Human needs – socialization

Hello dear readers. As you see from the heading in this blog I will talk about human’s one of the most important need – socialization. After pandemic and isolation people accustomed to work from home, remain all kind of relationship remotely etc. According to some opinions, this is introverts haven and extrovert’s hell. According to business owners, remote working saves time, energy and other resource, but some employee works overtime, or cannot really concentrate while working remotely and so on.

“We are social animals; it’s a fundamental aspect of being human,” says neurologist Dan Kaufer, MD, director of the UNC Memory Disorders Program. Socialization is the process when people are taught to be proficient members of a society. A study from 2011, published in the journal Nature, argues that being social became a key strength for the primate ancestors of humans when there were predators and other danger, because it was directly connected to survival and as you know survival instinct is the strongest instinct of the living creature.

Matthew Lieberman wrote Social: Why Our Brains are Wired to Connect (2013), which provides an overview of the neural pathways in the brain that are associated with communication, socialization, and human connection. In this work you can find explanation how the brain evolved to be wired in a way that promotes social behaviors with examples.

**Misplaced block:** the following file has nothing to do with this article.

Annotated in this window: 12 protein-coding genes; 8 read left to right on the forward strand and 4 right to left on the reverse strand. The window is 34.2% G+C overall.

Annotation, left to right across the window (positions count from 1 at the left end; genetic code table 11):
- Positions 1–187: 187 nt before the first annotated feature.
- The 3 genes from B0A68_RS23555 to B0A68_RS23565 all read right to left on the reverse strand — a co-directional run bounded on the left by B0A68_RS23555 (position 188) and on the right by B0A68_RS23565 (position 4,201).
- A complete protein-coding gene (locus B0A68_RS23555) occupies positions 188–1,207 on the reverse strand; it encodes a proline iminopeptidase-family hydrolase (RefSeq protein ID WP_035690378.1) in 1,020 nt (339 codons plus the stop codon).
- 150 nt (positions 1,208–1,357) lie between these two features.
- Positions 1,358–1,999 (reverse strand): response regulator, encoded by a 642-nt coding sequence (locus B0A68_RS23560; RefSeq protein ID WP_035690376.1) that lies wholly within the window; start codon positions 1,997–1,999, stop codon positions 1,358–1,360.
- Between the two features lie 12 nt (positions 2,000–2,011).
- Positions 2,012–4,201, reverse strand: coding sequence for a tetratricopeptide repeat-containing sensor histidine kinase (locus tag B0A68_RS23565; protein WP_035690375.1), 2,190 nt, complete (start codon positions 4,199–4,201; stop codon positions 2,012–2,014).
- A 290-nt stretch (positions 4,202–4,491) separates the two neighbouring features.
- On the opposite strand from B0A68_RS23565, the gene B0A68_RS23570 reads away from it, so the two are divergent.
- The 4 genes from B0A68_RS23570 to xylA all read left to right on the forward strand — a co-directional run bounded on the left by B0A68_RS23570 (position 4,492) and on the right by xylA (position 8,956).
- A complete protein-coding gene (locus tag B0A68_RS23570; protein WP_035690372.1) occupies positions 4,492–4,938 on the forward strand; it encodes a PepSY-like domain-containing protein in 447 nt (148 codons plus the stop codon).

We agree that it is essential human need but do you know that socialization is much more beneficial for us?!

1.Face-to-face contact is like a stress vaccine – Psychologist Susan Pinker states that direct person-to-person contact releases a whole cascade of neurotransmitters shaking hands, giving somebody a high-five is enough to release oxytocin, which increases your level of trust, and it lowers your cortisol levels, so it lowers your stress.

That is why we’re not talking about Facebook and Instagram. That kind of social interaction doesn’t count as much as direct personal interaction.

2. Research has shown that by interacting with others, we actually train our brains. They keep your mind sharp and improve cognitive function. Socialization can lower the risk of dementia. Prof. Matthew Lieberman — from the University of California, Los Angeles claims that “when you’re socially motivated to learn, the social brain can do the learning and it can do it better than the analytical network that you typically activate when you try to memorize.”

3. Social context determines healthful habits – It might be that just being around people who encourage us to keep healthful habits or achieve challenging lifestyle goals could help us to remain mindful of our eating, exercise, and other lifestyle-related habits. That is why exercising with groups are quite popular. According to Dr. Kaufer  “When people are around others, they want to present themselves in a positive way, which includes maintaining a good outward appearance by grooming and possibly staying fit

However, from time to time , interacting with people has a lot of benefits and is essential to be happier, to study better, and to live longer, we also need “me time”, when you can concentrate on and explore yourself, charge you batteries.

Now keep your devices away and call your old friend.



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